Tuesday July 3, 2012
Chade-Meng Tan, Google’s jolly good fellow
By NICHOLAS YONG
The first Singaporean to work for Google writes a bestseller based on a course he runs.
THE first thing you notice about Chade-Meng Tan, 41, is the toothy grin that he constantly wears.
“Eh, paiseh (embarrassed) to make you wait so long,” says Tan, on being 15 minutes late. He keeps up the smile over the next hour, as you would expect from a man known for training Google employees in something as warm and fuzzy as emotional intelligence.
Appropriately, his job title at Google is Jolly Good Fellow (Which Nobody Can Deny). Really. And Tan, the first Singaporean to work for the global Internet giant, has plenty to smile about.
He is the author of a New York Times bestseller, Search Inside Yourself: The Unexpected Path To Achieving Success, Happiness (And World Peace), published in April. Based on a popular course he runs at Google, it includes endorsements from Singapore’s former foreign minister George Yeo and former United States president Jimmy Carter.
The monicker Jolly Good Fellow started as a joke, says the Nanyang Technological University (NTU) computer science graduate, who has lived in the United States for 14 years, doing postgraduate studies there before joining Google in California as an engineer.
“The highest-ranking engineer in Google is called a Google Fellow and I said, why be a Google Fellow when you can be a jolly good fellow? Everybody laughed and I just got stuck with it after a while,’ says Tan in a recent interview in Singapore where he was visiting promote his book.
His unconventional ideas about people and management found their way into a course he conceptualised in 2007 called Search Inside Yourself. It has been a hit at Google, held every quarter with 60 to 70 students at a time, and attended by more than 1,000 employees over the years.
The company has a policy that gives employees one day a week to work on any project of their choice; it’s called “20% time” and is supposed to encourage employees to give free rein to their imagination. It was during that window that Tan came up with his course, which is heavily influenced by his Buddhist beliefs.
Its simple premise, backed up by scientific analysis, is that emotional intelligence is good for the individual and for business.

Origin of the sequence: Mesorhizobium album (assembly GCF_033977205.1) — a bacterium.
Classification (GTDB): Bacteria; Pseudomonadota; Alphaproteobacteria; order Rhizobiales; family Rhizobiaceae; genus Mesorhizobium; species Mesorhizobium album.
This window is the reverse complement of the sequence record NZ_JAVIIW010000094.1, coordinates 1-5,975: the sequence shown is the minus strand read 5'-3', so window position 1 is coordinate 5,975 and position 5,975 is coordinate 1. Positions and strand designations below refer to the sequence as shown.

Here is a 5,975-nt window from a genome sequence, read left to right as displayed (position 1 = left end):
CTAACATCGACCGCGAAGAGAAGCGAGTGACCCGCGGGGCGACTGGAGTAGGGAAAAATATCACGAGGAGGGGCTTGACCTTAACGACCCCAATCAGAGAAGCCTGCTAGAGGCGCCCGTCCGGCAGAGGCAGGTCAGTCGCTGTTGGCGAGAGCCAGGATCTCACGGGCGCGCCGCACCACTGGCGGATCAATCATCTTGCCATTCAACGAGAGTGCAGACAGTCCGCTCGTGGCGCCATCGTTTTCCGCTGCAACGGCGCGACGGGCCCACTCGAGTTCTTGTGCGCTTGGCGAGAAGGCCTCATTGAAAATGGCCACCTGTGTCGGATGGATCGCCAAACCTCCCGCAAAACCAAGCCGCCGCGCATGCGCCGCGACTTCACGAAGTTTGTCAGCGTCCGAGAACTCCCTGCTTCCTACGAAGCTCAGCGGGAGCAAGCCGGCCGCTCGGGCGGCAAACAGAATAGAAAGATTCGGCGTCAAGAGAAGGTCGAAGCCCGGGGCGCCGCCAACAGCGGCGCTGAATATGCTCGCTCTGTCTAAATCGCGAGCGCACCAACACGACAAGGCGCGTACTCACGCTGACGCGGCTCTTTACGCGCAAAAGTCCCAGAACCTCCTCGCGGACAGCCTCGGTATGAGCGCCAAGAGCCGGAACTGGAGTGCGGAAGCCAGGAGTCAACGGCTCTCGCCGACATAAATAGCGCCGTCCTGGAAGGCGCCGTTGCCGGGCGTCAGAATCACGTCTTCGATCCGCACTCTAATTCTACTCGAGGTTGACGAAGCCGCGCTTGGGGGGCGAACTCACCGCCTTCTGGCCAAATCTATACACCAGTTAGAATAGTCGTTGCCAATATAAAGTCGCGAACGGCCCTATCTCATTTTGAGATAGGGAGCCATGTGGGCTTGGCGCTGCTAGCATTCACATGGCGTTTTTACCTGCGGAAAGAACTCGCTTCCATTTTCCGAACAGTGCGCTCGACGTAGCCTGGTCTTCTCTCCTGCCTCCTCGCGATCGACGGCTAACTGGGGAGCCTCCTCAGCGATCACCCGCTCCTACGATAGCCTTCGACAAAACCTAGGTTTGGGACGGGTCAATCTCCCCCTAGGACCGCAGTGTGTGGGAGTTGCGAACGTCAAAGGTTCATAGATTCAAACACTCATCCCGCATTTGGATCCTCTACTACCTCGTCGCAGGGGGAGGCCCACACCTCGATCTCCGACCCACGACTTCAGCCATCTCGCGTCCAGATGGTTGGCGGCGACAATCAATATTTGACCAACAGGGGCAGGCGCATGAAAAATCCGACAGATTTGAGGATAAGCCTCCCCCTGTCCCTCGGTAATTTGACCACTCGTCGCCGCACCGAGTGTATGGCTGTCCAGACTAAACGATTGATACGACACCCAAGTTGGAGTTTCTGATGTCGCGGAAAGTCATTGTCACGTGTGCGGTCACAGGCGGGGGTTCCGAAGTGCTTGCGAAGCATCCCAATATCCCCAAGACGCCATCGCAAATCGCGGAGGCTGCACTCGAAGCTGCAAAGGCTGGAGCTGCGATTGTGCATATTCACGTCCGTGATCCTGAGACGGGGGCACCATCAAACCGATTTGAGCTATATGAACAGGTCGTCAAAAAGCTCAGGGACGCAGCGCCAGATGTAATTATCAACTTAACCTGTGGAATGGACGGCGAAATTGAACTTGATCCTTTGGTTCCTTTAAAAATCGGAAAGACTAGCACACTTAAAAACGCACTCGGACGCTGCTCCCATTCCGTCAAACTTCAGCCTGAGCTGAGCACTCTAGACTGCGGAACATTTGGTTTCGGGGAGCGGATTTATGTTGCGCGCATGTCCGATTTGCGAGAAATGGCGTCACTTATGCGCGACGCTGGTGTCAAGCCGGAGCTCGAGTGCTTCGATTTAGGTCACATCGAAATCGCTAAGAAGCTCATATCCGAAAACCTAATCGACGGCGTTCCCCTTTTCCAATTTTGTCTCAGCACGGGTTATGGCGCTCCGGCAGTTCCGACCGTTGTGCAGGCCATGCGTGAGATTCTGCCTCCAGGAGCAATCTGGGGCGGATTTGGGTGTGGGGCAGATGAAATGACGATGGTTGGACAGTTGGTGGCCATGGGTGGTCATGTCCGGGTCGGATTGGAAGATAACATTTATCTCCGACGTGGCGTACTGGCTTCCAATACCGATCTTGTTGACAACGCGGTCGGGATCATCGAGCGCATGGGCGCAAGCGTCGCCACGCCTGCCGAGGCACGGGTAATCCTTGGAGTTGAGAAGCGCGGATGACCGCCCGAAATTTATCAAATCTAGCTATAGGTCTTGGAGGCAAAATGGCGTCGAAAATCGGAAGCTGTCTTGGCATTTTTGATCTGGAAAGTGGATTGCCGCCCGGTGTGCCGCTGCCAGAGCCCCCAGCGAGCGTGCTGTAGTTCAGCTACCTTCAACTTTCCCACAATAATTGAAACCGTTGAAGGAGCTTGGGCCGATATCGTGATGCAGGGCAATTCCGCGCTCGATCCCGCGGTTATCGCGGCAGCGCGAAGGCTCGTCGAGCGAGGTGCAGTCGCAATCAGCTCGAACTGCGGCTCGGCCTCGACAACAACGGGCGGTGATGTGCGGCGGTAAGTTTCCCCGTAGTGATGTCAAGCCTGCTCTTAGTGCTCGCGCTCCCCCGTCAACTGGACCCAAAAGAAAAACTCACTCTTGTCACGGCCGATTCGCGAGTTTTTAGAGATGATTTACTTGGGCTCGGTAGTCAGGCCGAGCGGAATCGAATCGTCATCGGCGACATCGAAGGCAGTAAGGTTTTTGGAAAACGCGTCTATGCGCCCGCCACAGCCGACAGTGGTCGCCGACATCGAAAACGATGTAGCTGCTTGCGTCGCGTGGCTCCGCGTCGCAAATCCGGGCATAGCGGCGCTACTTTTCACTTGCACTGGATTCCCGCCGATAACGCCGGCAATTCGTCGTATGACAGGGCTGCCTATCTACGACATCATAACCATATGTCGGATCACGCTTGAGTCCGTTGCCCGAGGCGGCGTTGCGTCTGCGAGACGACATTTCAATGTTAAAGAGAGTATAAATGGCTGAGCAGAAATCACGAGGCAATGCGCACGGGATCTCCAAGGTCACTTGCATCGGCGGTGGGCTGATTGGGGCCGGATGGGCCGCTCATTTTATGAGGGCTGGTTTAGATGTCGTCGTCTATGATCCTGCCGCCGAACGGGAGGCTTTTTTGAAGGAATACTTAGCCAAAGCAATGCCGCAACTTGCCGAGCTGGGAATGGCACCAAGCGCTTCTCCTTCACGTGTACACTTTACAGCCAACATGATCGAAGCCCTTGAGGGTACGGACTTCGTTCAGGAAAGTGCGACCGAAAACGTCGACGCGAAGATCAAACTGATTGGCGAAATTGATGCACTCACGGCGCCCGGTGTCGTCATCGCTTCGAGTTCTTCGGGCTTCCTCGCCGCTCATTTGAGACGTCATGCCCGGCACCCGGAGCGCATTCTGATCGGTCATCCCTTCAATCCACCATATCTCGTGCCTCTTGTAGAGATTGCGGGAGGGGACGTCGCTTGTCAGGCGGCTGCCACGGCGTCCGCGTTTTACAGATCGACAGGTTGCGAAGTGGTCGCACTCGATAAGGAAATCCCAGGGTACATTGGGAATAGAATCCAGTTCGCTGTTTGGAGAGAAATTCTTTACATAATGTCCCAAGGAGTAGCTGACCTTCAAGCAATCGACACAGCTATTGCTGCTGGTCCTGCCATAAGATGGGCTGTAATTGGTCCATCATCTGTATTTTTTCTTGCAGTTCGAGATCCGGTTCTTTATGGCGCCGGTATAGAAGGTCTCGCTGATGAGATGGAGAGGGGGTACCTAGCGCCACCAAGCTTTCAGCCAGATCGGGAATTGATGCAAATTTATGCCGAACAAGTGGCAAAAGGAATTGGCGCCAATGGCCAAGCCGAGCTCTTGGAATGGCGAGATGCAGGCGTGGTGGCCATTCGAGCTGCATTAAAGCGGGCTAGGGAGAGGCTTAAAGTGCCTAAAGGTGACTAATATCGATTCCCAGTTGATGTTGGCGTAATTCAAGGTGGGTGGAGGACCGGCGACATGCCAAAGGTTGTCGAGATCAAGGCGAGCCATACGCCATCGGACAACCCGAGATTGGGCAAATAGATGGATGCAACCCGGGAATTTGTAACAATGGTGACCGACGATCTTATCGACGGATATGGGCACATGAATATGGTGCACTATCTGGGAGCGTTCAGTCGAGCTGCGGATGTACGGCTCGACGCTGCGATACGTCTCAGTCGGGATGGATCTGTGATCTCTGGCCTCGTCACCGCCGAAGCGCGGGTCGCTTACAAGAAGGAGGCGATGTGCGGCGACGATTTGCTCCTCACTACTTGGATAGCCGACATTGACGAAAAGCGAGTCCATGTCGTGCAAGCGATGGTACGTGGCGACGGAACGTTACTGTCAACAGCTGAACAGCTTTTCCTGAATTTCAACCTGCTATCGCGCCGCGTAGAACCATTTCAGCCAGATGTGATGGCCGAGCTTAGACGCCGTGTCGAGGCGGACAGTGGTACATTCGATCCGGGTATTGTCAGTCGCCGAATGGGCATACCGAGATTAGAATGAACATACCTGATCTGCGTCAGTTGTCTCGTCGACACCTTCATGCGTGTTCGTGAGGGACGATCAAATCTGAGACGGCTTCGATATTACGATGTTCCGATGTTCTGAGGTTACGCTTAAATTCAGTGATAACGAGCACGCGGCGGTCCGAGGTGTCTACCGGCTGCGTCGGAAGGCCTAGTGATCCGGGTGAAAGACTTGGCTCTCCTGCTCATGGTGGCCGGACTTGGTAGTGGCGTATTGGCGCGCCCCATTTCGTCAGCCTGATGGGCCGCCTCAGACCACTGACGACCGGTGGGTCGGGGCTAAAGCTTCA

Tan, a Buddhist since 1991, believes emotional intelligence can be trained and built up via meditation techniques. He says in all seriousness that if the techniques of Search Inside Yourself are adopted everywhere, it can create conditions for world peace.
While he admits that such goals are lofty and even unrealistic, he seems sincere and unironic about his aims.
He says: “The problem is so important, somebody has to do it. Someone has to fail trying, so that someone might as well be me.”
He works full time as one of Google’s cultural ambassadors and has met everyone from US President Barack Obama to the Dalai Lama. Married to a fellow NTU graduate and the father of a 12-year-old girl, he has also blazed a trail for Singaporeans at Google, as the company now employs at least 20 of them.
But things were not quite as glamorous when Tan joined the company in 2000.
“When I joined, Google had 100 people, now it has 30,000. It was an unprofitable start-up then, and we were trying to survive, so the mindset was very different,” he recalls. He went on to help build, among other projects, Google’s first mobile search service.
Tan – whose father is in the Singapore Armed Forces and his mother is a housewife – has an IQ of 156. He rattles off his considerable achievements during the interview: He learnt to read at 18 months, taught himself computer programming at 12 and won a slew of programming competitions from the age of 15.
However, Tan also says he got punished “all the time because I don’t follow orders” – perhaps an early sign of his creative mind?
When asked why he described his childhood as “very unhappy” in a previous interview, he says cryptically: “It’s tougher to grow up in Singapore. It’s also tougher to grow up if you are smart and you don’t play sports.”
So was he resentful about it? “Not that I remember. Sad, more than anything else. When I was young, I think I just coped by learning stuff like computing. Then I devoted a lot of my energy to winning programming competitions.’
He reckons that his younger brother Roger, 35, a financial analyst, probably had it easier because he was a swimmer. “Sporty kids get it a lot easier,” says Tan.
Later, he declares that the “extremely stifling” nature of Singapore did not suit him: “We have a Government that tells you what to think and what not to think, what to read and what not to read, what to view and what not to view. That’s not right, put it that way.”
Nonetheless, he returns to Singapore annually to spend time with family and friends.
He went to the US to do his master’s in computer science at the University of California in Santa Barbara in 1998. The experience, he says, was like a fish taking to water, quoting a Chinese proverb.
He enthuses: “There was freedom of expression and thought and a lot of autonomy as well.” – The Straits Times Singapore/Asia News Network
Search Inside Yourself: The Unexpected Path To Achieving Success, Happiness (And World Peace) by Chade-Meng Tan is available in Malaysian bookstores nationwide.